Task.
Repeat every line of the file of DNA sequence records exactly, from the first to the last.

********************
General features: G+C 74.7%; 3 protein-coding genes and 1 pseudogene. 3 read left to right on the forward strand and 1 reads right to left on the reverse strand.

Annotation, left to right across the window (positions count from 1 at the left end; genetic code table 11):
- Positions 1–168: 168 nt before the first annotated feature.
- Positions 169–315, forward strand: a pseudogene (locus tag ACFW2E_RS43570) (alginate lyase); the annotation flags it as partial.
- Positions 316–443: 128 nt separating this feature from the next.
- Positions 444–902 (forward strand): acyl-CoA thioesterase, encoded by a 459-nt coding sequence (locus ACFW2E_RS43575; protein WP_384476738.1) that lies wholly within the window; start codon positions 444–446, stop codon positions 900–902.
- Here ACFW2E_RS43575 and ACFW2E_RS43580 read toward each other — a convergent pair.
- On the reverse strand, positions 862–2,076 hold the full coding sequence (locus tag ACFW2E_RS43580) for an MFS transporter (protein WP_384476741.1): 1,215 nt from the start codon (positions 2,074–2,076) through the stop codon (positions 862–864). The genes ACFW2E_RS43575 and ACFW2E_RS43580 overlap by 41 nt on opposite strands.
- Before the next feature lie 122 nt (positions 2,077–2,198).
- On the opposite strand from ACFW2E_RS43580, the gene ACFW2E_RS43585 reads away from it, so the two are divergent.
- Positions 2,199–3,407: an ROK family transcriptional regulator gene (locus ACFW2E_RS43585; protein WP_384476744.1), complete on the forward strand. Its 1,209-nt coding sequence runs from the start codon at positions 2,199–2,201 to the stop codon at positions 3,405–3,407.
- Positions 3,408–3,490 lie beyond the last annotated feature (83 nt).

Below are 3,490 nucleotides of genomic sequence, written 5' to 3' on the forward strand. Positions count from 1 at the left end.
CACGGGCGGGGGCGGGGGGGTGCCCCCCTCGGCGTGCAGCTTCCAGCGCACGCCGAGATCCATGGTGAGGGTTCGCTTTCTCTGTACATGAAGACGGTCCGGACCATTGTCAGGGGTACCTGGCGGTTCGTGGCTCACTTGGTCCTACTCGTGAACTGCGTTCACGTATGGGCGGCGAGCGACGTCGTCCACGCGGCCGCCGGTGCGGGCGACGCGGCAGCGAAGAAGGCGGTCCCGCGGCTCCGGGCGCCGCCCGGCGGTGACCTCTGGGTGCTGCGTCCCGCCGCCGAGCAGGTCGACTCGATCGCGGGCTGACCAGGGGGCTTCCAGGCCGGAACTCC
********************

General features: G+C 74.7%; 3 protein-coding genes and 1 pseudogene. 3 read left to right on the forward strand and 1 reads right to left on the reverse strand.

Annotation, left to right across the window (positions count from 1 at the left end; genetic code table 11):
- Positions 1–168: 168 nt before the first annotated feature.
- Positions 169–315, forward strand: a pseudogene (locus tag ACFW2E_RS43570) (alginate lyase); the annotation flags it as partial.
- Positions 316–443: 128 nt separating this feature from the next.
- Positions 444–902 (forward strand): acyl-CoA thioesterase, encoded by a 459-nt coding sequence (locus ACFW2E_RS43575; protein WP_384476738.1) that lies wholly within the window; start codon positions 444–446, stop codon positions 900–902.
- Here ACFW2E_RS43575 and ACFW2E_RS43580 read toward each other — a convergent pair.
- On the reverse strand, positions 862–2,076 hold the full coding sequence (locus tag ACFW2E_RS43580) for an MFS transporter (protein WP_384476741.1): 1,215 nt from the start codon (positions 2,074–2,076) through the stop codon (positions 862–864). The genes ACFW2E_RS43575 and ACFW2E_RS43580 overlap by 41 nt on opposite strands.
- Before the next feature lie 122 nt (positions 2,077–2,198).
- On the opposite strand from ACFW2E_RS43580, the gene ACFW2E_RS43585 reads away from it, so the two are divergent.
- Positions 2,199–3,407: an ROK family transcriptional regulator gene (locus ACFW2E_RS43585; protein WP_384476744.1), complete on the forward strand. Its 1,209-nt coding sequence runs from the start codon at positions 2,199–2,201 to the stop codon at positions 3,405–3,407.
- Positions 3,408–3,490 lie beyond the last annotated feature (83 nt).

Below are 3,490 nucleotides of genomic sequence, written 5' to 3' on the forward strand. Positions count from 1 at the left end.
CACGGGCGGGGGCGGGGGGGTGCCCCCCTCGGCGTGCAGCTTCCAGCGCACGCCGAGATCCATGGTGAGGGTTCGCTTTCTCTGTACATGAAGACGGTCCGGACCATTGTCAGGGGTACCTGGCGGTTCGTGGCTCACTTGGTCCTACTCGTGAACTGCGTTCACGTATGGGCGGCGAGCGACGTCGTCCACGCGGCCGCCGGTGCGGGCGACGCGGCAGCGAAGAAGGCGGTCCCGCGGCTCCGGGCGCCGCCCGGCGGTGACCTCTGGGTGCTGCGTCCCGCCGCCGAGCAGGTCGACTCGATCGCGGGCTGACCAGGGGGCTTCCAGGCCGGAACTCC